Salzmann credits her internship experiences for significantly influencing her professional growth. “I found great value in two diversified internships. One was in a lab at a small oligonucleotide start-up. It was a great hands-on experience with downstream equipment, including packing chromatography columns and operating the ultrafiltration/diafiltration unit. The other was at a large food production facility, where I worked in quality and collaborated with disciplines across the factory floor. These two experiences helped me define what I wanted to do when I graduated.”

Brita Salzmann
Brita Salzmann

Industry Evolution

A true growth mindset requires an openness to change, and Salzmann brings this outlook as she considers the evolution of the biopharma industry. “When I was an undergrad, the focus of the chemical and biological engineering senior projects was monoclonal antibodies (mAbs). Since then, I have seen a shift in the industry focus toward advanced therapy medicinal products (ATMPs),” she stated. “I am seeing an increased demand to understand the growing cell and gene therapy markets. In 2016 the ISPE Biopharmaceutical Manufacturing Conference was promoting continuous mAb production, and in 2018 the emphasis was on ATMPs. I am excited to be part of the future of biotech.” She mentioned a few elements of this future: closing the process for autologous therapies, increasing automation to replace operator-centric design, and detecting virus or viral vector presence. These are a few key factors, Salzmann explained, to minimize operational costs and meet patient demand.

Like any wise hiker, Salzmann knows that the right traveling companions can enrich the journey. When asked what advice she would share with fellow Young Professionals, Salzmann emphasized how much she appreciates influential mentors and effective networking. “Find a mentor you can learn from technically and who will guide you professionally. I am fortunate to have an awesome mentor at CRB, but I also have a large support group outside of my official mentorship. I started to reach out to experienced process engineers across the company for a one-on-one chat about success. A common theme was being open and speaking up. You cannot expect to be an expert on day one, but you can jump feet first into new challenges and not be afraid to ask questions.”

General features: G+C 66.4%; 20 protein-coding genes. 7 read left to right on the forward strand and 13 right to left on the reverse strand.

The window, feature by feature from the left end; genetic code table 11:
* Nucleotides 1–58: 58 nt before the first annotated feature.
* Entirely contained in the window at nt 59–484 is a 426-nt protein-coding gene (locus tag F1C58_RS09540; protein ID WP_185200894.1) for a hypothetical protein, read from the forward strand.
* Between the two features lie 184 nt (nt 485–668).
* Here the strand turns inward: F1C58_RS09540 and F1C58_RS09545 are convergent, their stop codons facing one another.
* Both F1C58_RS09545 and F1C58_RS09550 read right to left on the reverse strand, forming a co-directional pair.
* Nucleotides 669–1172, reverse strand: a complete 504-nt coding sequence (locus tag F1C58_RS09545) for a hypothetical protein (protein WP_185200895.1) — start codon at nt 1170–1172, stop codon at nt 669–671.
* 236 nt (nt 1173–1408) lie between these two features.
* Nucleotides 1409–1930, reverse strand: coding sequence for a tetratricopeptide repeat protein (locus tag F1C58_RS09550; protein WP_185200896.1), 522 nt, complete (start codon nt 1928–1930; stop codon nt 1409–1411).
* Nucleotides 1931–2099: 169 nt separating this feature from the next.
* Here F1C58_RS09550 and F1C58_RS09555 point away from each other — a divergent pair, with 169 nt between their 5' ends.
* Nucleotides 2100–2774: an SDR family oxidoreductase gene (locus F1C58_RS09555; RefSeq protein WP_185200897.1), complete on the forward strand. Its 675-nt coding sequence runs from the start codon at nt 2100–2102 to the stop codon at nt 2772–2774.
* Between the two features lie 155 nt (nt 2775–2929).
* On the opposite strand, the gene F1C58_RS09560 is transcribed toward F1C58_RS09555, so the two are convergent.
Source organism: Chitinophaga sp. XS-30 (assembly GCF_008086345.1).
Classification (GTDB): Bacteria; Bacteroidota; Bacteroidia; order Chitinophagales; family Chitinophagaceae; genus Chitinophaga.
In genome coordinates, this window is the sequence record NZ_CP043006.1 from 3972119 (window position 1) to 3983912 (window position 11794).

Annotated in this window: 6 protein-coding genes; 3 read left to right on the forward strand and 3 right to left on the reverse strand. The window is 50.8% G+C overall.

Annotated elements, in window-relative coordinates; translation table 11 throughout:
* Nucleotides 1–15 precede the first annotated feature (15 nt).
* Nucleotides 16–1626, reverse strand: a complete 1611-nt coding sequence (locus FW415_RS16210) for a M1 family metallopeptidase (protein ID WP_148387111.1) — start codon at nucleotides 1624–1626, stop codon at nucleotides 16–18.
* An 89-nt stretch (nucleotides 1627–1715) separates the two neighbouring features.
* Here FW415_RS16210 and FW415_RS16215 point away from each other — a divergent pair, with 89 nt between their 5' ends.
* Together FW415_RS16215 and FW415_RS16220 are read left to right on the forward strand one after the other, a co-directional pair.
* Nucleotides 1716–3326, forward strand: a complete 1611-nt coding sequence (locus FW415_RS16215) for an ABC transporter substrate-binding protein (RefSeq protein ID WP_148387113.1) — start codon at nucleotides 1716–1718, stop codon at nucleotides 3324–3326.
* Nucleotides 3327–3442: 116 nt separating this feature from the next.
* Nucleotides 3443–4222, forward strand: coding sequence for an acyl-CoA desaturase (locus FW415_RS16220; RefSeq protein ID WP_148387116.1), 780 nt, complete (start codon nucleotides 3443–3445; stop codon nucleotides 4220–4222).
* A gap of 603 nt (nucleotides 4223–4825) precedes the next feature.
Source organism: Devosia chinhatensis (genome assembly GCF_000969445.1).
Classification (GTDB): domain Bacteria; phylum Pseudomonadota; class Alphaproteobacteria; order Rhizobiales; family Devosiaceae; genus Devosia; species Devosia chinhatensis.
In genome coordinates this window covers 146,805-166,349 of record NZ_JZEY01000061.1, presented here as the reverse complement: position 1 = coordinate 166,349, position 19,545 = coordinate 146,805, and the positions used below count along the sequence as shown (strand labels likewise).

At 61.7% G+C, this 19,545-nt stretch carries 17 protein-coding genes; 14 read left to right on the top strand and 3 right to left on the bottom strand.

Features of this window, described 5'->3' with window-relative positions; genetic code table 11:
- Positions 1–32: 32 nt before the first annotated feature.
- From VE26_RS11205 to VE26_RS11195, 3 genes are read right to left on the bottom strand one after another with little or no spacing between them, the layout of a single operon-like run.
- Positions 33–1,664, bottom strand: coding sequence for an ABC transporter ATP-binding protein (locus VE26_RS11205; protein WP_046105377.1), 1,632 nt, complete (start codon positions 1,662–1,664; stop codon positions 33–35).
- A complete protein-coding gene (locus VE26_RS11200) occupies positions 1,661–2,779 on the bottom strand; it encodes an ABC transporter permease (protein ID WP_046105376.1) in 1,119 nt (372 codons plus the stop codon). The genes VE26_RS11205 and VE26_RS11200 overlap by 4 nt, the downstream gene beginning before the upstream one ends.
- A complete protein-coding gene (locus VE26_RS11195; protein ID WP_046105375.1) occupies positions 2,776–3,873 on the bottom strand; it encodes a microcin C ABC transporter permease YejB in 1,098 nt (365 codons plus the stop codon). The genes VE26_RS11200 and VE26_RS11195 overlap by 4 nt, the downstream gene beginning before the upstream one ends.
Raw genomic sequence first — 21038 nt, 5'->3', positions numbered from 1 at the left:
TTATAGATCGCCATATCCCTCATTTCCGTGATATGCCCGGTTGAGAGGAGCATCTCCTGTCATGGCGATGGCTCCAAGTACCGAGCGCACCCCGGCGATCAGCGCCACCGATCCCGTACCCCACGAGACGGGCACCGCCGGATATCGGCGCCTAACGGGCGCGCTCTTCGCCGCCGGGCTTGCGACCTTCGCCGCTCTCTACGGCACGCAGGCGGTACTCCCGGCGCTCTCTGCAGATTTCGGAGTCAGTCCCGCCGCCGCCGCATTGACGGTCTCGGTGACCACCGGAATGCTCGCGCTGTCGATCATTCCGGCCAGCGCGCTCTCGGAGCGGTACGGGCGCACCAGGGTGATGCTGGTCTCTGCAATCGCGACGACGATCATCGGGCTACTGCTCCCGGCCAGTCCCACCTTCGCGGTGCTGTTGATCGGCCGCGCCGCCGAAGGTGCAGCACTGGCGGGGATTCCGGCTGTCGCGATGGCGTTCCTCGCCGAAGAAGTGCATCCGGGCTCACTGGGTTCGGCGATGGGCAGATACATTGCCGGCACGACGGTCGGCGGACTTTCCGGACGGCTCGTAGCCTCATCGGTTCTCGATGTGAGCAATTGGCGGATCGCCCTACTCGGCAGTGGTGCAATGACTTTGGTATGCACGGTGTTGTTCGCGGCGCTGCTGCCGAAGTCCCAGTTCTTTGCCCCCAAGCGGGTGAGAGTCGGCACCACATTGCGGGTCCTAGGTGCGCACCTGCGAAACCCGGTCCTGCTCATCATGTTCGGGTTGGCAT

ISPE continues to play an important role in Salzmann’s professional development. “Almost four years out of school, I still run into people that I met during my Student Chapter years. I’m now involved in the Los Angeles Chapter and recently attended the ISPE Biopharmaceutical Manufacturing Conference, where I met inspiring Young Professionals. I cannot wait to see what ISPE and Women in Pharma® have in store for the future.”

California seems like an ideal place for Salzmann and other Young Professionals. She described it as a biotech hotspot. “In Los Angeles specifically, I’m seeing an increase in start-up companies and new initiatives to promote life sciences locally. There are a handful of exciting new cell and gene therapy companies in California that prove the area will be a destination in biotech for years to come.”

Of course, proximity to phenomenal hiking doesn’t hurt, either.